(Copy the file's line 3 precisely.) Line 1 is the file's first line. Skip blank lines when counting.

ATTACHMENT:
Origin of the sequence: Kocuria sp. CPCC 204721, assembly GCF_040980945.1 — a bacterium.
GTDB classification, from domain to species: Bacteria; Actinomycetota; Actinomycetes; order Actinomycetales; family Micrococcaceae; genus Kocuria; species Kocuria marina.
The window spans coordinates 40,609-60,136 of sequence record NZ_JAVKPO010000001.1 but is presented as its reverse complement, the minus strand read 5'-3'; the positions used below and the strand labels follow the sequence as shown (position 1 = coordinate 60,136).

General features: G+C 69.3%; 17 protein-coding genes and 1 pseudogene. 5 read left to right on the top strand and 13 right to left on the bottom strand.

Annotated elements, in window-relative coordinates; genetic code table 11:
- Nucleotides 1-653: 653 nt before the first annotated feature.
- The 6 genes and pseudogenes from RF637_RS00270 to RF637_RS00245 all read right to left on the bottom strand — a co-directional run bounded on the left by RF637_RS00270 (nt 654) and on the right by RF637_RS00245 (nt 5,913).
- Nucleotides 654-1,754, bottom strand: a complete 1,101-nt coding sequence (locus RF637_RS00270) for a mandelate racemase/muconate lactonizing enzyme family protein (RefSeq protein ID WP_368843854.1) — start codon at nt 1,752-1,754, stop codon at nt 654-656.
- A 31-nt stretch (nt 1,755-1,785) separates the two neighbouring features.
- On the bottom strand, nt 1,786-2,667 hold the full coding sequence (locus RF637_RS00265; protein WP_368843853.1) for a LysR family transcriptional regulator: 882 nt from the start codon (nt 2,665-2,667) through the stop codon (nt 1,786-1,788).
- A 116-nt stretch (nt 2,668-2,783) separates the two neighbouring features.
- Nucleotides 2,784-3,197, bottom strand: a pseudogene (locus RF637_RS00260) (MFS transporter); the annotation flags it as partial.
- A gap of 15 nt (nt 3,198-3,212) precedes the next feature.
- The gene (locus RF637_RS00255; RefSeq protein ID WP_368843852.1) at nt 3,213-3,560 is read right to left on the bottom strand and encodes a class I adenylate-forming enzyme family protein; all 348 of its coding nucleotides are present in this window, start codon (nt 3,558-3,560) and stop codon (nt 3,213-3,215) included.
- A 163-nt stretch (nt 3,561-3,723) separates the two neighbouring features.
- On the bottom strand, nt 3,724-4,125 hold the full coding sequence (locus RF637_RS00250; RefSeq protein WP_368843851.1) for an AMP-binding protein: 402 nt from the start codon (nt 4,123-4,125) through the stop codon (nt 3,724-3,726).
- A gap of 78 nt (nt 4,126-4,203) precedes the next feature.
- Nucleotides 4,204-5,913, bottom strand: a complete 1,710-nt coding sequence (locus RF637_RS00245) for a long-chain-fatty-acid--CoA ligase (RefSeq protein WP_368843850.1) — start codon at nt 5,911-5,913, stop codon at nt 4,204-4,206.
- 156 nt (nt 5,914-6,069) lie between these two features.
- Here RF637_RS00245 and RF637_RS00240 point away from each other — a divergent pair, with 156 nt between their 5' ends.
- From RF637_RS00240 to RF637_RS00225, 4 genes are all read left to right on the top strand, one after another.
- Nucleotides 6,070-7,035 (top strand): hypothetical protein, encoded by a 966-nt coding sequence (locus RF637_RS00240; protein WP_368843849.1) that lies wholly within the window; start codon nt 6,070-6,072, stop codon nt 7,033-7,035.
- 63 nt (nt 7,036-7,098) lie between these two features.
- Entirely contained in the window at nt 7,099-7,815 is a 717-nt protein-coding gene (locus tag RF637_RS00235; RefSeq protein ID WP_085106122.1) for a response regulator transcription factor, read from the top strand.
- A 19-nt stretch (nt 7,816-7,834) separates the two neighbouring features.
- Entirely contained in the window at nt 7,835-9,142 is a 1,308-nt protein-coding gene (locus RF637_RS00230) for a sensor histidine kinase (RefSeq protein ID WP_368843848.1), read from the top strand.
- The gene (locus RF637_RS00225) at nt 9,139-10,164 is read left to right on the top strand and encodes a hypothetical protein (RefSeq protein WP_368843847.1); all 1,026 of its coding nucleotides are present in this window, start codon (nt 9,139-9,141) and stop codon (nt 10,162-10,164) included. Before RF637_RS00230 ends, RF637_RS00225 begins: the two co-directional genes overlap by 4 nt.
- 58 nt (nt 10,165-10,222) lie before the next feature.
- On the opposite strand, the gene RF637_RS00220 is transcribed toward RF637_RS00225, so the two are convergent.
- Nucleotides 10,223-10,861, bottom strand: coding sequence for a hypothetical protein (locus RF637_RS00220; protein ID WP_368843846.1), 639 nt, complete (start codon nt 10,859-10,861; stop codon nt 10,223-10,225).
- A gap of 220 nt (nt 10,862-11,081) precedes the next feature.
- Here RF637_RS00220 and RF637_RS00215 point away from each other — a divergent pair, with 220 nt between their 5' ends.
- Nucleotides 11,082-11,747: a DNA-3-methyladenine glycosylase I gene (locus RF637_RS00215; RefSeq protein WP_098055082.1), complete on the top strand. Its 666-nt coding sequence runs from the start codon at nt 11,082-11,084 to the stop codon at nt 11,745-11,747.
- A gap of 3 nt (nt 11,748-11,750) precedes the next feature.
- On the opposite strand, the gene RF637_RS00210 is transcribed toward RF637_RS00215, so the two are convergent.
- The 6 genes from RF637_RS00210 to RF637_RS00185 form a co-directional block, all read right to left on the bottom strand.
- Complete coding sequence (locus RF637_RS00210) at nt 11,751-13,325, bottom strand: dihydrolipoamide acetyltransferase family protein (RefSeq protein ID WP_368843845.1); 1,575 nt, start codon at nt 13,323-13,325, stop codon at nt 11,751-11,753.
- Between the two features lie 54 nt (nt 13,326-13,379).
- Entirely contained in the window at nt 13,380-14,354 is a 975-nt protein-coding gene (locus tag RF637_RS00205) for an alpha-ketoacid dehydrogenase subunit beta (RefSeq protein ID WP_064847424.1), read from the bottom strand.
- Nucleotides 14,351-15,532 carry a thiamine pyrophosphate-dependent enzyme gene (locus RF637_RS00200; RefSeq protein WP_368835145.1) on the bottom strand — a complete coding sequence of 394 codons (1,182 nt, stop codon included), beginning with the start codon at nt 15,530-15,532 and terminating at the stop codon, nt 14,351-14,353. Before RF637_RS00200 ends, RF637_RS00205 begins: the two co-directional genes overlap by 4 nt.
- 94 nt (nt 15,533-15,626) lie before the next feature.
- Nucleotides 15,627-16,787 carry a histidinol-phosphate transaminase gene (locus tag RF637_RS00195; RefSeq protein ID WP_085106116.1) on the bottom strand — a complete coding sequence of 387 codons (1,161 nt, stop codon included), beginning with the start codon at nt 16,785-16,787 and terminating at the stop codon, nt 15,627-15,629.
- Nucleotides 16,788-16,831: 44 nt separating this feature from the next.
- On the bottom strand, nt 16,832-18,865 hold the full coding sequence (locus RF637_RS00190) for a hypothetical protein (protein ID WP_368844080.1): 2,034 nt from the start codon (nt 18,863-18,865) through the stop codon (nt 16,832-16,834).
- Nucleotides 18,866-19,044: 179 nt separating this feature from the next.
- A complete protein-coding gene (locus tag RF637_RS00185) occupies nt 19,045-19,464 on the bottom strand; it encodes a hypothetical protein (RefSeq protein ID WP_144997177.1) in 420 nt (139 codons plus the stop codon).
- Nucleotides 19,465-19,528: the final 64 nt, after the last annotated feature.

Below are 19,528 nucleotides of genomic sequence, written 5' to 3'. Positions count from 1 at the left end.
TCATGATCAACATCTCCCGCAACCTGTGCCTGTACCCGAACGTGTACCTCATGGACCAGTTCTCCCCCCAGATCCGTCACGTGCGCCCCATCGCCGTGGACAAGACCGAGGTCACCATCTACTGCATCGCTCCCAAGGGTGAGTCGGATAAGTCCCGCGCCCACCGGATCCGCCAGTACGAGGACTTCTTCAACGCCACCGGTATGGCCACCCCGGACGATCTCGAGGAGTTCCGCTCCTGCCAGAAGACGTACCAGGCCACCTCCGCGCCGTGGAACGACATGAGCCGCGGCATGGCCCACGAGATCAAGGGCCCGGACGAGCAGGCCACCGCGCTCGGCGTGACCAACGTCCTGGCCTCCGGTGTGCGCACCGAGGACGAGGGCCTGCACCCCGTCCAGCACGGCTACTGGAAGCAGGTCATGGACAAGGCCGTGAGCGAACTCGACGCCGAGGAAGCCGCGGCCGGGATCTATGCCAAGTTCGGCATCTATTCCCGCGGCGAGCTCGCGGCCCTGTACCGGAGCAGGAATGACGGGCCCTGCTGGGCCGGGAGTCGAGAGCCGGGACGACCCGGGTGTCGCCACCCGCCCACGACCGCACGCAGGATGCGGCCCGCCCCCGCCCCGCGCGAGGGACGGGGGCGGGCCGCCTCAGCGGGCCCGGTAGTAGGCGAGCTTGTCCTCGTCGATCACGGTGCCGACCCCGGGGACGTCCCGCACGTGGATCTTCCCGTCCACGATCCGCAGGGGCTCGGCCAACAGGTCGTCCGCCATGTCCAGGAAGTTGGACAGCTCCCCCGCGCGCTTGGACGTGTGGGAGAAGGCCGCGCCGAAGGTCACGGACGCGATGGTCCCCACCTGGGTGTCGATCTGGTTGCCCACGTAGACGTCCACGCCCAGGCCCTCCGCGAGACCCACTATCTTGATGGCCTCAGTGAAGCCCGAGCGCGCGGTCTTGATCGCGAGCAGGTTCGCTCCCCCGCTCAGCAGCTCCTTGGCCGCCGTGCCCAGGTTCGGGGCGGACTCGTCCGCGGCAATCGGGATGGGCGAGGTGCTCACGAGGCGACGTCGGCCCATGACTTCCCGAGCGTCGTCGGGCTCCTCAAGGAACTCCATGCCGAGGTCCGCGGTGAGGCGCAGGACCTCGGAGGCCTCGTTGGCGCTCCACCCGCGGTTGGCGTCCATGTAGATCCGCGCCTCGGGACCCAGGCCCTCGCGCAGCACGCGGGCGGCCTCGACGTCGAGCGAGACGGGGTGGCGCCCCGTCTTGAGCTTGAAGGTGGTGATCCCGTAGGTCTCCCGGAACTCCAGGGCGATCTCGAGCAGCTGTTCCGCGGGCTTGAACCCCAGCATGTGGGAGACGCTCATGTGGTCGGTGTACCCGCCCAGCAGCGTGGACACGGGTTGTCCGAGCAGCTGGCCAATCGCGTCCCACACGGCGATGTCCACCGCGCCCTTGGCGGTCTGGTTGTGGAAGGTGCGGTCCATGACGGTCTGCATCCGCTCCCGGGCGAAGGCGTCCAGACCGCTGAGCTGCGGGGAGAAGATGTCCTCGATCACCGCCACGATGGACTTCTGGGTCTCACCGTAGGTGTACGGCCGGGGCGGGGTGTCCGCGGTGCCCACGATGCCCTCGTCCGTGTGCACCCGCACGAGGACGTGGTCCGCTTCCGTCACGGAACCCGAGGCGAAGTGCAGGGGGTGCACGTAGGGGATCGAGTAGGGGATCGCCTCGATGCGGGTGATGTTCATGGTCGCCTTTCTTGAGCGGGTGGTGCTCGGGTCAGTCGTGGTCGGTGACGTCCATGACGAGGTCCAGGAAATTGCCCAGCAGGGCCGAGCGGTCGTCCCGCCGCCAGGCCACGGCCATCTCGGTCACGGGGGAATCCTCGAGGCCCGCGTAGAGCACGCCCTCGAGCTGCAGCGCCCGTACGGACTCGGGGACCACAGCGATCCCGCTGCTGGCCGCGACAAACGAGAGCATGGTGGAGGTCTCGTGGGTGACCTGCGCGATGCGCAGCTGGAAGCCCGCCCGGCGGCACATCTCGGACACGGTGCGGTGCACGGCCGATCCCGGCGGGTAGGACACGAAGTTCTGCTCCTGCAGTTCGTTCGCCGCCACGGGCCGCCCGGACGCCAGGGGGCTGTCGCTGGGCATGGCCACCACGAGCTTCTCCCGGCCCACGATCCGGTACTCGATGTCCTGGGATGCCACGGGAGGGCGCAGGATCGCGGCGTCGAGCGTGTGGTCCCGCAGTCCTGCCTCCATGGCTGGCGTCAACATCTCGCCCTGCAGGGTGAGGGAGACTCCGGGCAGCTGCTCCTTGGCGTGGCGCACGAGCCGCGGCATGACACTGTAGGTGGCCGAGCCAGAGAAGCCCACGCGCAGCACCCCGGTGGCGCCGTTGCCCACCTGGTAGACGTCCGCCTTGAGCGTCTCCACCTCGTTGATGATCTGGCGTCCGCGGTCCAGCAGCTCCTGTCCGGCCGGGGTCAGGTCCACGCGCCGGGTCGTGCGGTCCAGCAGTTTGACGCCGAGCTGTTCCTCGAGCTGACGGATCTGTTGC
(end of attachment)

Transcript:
The window spans coordinates 40,609-60,136 of sequence record NZ_JAVKPO010000001.1 but is presented as its reverse complement, the minus strand read 5'-3'; the positions used below and the strand labels follow the sequence as shown (position 1 = coordinate 60,136).